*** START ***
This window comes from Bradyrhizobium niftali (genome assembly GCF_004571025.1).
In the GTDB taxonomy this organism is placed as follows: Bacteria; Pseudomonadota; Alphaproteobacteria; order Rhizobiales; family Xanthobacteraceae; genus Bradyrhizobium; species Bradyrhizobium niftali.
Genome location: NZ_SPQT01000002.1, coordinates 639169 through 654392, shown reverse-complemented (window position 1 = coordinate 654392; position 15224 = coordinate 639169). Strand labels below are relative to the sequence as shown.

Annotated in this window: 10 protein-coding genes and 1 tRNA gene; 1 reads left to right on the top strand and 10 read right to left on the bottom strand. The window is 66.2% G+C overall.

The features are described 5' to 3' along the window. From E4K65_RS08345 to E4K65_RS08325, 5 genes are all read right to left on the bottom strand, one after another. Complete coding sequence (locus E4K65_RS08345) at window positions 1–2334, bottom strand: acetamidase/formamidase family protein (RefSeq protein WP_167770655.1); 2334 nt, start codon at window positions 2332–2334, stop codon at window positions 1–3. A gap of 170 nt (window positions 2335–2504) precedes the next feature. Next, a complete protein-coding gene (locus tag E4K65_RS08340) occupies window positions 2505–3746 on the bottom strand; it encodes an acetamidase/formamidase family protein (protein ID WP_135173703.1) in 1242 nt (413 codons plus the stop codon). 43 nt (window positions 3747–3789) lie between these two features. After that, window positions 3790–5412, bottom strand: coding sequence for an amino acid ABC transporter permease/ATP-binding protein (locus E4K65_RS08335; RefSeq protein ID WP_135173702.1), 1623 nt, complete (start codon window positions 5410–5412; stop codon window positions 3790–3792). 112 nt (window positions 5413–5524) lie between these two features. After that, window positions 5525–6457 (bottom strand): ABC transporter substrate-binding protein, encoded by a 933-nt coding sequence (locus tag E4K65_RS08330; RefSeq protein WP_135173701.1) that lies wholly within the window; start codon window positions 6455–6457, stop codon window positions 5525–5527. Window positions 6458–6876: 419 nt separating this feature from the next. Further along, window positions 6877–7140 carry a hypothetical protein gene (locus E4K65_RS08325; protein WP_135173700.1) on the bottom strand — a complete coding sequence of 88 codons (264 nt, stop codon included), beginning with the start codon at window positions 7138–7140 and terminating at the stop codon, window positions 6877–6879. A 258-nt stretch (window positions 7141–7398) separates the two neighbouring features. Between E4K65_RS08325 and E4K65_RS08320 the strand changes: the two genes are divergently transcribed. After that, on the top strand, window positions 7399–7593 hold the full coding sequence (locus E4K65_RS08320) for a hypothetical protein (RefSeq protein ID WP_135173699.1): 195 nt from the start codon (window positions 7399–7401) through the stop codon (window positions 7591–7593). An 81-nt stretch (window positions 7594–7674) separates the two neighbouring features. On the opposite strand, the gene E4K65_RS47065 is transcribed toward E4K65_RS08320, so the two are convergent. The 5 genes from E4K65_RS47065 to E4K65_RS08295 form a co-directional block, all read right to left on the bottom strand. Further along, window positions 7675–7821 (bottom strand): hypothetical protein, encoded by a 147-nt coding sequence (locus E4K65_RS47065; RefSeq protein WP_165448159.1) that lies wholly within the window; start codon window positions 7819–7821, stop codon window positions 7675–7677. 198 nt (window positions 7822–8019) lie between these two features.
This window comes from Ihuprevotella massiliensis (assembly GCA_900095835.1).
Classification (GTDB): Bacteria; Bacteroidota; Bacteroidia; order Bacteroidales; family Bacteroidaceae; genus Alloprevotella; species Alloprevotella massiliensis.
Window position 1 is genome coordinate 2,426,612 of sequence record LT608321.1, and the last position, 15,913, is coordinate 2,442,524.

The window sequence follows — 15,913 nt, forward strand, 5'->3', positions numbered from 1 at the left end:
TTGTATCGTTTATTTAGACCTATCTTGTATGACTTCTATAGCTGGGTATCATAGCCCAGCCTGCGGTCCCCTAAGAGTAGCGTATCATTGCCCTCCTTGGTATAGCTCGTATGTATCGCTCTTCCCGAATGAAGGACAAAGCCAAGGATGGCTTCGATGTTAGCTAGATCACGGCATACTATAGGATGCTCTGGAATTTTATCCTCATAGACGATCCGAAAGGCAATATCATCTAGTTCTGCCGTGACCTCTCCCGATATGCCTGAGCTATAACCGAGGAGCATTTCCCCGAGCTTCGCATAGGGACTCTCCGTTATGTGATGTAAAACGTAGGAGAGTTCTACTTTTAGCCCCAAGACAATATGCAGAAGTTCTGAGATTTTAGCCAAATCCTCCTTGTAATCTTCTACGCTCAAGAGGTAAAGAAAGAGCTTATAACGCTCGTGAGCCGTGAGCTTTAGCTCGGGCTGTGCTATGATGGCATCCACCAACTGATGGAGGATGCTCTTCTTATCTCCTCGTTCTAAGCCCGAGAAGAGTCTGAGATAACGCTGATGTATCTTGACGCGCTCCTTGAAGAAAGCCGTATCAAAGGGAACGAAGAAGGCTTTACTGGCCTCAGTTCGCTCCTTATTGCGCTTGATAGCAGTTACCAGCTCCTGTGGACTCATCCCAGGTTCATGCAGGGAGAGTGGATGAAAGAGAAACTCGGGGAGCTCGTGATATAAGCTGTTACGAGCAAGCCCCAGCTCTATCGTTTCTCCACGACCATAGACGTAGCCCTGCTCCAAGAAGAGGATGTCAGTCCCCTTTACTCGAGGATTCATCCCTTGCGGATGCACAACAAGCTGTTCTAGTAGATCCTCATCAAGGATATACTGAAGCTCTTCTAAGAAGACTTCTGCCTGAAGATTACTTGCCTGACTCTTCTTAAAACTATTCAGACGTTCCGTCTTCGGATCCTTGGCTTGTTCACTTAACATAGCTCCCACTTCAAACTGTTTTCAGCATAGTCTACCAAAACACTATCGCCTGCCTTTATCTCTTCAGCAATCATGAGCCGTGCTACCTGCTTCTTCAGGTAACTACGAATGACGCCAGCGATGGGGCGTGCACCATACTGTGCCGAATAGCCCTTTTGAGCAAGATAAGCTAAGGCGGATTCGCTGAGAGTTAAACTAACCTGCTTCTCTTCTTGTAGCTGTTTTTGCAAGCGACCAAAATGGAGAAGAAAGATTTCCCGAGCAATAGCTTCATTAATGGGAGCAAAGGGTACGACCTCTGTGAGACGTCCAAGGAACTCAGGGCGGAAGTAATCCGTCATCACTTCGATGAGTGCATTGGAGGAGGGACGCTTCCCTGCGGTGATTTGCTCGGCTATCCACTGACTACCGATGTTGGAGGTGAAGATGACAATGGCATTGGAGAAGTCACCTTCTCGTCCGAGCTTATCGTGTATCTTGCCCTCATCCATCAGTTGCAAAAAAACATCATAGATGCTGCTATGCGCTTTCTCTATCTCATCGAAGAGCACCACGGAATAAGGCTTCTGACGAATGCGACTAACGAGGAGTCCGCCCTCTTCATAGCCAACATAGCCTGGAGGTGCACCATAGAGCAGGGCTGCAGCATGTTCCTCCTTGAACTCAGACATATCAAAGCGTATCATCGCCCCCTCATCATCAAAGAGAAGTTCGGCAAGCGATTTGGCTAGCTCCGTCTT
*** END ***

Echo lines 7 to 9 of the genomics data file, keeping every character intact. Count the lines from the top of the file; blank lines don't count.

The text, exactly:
Classification (GTDB): Bacteria; Bacteroidota; Bacteroidia; order Bacteroidales; family Bacteroidaceae; genus Alloprevotella; species Alloprevotella massiliensis.
Window position 1 is genome coordinate 2,426,612 of sequence record LT608321.1, and the last position, 15,913, is coordinate 2,442,524.

The window sequence follows — 15,913 nt, forward strand, 5'->3', positions numbered from 1 at the left end: